Jonathan Broxton may have gotten the most flack out of any Los Angeles player. The fastball speed issues and the tendency for former manager Joe Torre to overwork Broxton to an inconsistent schedule are factors. Even after all that, Broxton should still start out in the closer role and was able to strike out 10.54 batters per 9 innings. Hong-Chih Kuo serves as one of the best non-closer relievers in the league, somewhat like a left-handed Broxton. His high K rates and low walk rates suggest that he’s a potential Broxton replacement, but being left-handed and elbow injury-prone doesn’t make this scenario ideal. Colletti signed Matt Guerrier to a three-year deal, whose ability to appear in many games over a season will be useful for Mattingly to handle. Kenley Jansen, Ramon Troncoso, and Blake Hawksworth are all young and capable arms, with Jansen being a dark horse future closer candidate. The bullpen will move on without Ronald Belisario — his character and visa issues have pushed their limits.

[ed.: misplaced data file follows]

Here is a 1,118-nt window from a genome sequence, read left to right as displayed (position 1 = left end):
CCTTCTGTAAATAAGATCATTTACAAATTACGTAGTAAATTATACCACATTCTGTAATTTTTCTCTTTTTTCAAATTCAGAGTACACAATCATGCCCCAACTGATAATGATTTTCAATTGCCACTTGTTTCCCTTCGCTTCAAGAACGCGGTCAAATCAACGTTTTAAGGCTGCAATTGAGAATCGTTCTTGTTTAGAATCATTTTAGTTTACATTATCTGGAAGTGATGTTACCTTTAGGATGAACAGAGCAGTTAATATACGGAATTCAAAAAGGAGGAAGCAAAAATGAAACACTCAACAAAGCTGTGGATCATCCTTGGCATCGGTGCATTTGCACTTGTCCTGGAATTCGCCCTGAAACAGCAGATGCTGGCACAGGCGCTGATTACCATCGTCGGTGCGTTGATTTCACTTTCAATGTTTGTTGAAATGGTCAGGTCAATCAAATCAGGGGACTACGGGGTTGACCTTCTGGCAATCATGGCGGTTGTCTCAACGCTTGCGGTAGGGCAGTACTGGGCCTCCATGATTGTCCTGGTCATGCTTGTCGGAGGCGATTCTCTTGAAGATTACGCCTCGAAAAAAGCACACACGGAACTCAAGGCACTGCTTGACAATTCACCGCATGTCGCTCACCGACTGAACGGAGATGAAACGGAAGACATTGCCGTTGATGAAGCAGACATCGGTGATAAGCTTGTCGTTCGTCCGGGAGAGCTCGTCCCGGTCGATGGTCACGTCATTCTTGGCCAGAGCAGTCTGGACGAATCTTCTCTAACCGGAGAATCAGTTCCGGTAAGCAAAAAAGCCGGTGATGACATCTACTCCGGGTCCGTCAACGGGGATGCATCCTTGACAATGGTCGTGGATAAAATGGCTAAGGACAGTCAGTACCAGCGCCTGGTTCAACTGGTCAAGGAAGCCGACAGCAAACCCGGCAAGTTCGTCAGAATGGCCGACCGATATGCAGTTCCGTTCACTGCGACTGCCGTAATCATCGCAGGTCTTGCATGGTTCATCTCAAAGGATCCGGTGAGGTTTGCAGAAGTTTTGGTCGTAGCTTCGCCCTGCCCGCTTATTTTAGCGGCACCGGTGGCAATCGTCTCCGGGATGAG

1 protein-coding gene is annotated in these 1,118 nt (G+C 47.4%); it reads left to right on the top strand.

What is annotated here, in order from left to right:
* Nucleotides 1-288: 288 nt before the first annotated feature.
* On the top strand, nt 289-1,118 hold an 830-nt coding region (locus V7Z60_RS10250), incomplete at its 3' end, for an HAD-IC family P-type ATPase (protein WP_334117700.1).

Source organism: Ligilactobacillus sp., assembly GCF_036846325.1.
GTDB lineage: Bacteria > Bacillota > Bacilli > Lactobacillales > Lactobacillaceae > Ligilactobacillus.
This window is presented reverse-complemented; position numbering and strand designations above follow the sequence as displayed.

The development and success of Matt Kemp, I would argue, is the most important for the success of the Dodgers. His baserunning gaffes continued, highlighted by getting caught stealing 15 times on 34 tries. His center field play was absolutely atrocious in 2010. Sure, he led the team with 28 HRs and 89 RBIs, but that’s not enough of an excuse to hit .249/.310/.450 for a kid with as much upside as Kemp has. His strikeout rate was the worst of his career, and he consistently whiffed on fastballs that he used to crush. Take a look at Kemp’s swinging strike percentage against fastball height: